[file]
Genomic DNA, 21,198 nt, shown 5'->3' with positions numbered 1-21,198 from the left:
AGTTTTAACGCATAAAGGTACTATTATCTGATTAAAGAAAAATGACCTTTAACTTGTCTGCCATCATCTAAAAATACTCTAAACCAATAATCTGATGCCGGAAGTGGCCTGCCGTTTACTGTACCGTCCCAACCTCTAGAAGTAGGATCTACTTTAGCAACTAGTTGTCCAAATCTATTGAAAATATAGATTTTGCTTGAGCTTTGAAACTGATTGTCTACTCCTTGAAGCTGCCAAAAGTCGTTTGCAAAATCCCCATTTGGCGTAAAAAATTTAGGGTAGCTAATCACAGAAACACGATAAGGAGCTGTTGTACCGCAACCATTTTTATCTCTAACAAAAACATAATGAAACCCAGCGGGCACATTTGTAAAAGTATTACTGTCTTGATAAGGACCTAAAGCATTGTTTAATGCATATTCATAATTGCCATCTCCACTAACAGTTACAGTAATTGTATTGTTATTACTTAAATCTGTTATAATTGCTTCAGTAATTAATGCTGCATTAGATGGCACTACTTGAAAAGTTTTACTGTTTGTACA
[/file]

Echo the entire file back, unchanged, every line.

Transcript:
Genomic DNA, 21,198 nt, shown 5'->3' with positions numbered 1-21,198 from the left:
AGTTTTAACGCATAAAGGTACTATTATCTGATTAAAGAAAAATGACCTTTAACTTGTCTGCCATCATCTAAAAATACTCTAAACCAATAATCTGATGCCGGAAGTGGCCTGCCGTTTACTGTACCGTCCCAACCTCTAGAAGTAGGATCTACTTTAGCAACTAGTTGTCCAAATCTATTGAAAATATAGATTTTGCTTGAGCTTTGAAACTGATTGTCTACTCCTTGAAGCTGCCAAAAGTCGTTTGCAAAATCCCCATTTGGCGTAAAAAATTTAGGGTAGCTAATCACAGAAACACGATAAGGAGCTGTTGTACCGCAACCATTTTTATCTCTAACAAAAACATAATGAAACCCAGCGGGCACATTTGTAAAAGTATTACTGTCTTGATAAGGACCTAAAGCATTGTTTAATGCATATTCATAATTGCCATCTCCACTAACAGTTACAGTAATTGTATTGTTATTACTTAAATCTGTTATAATTGCTTCAGTAATTAATGCTGCATTAGATGGCACTACTTGAAAAGTTTTACTGTTTGTACA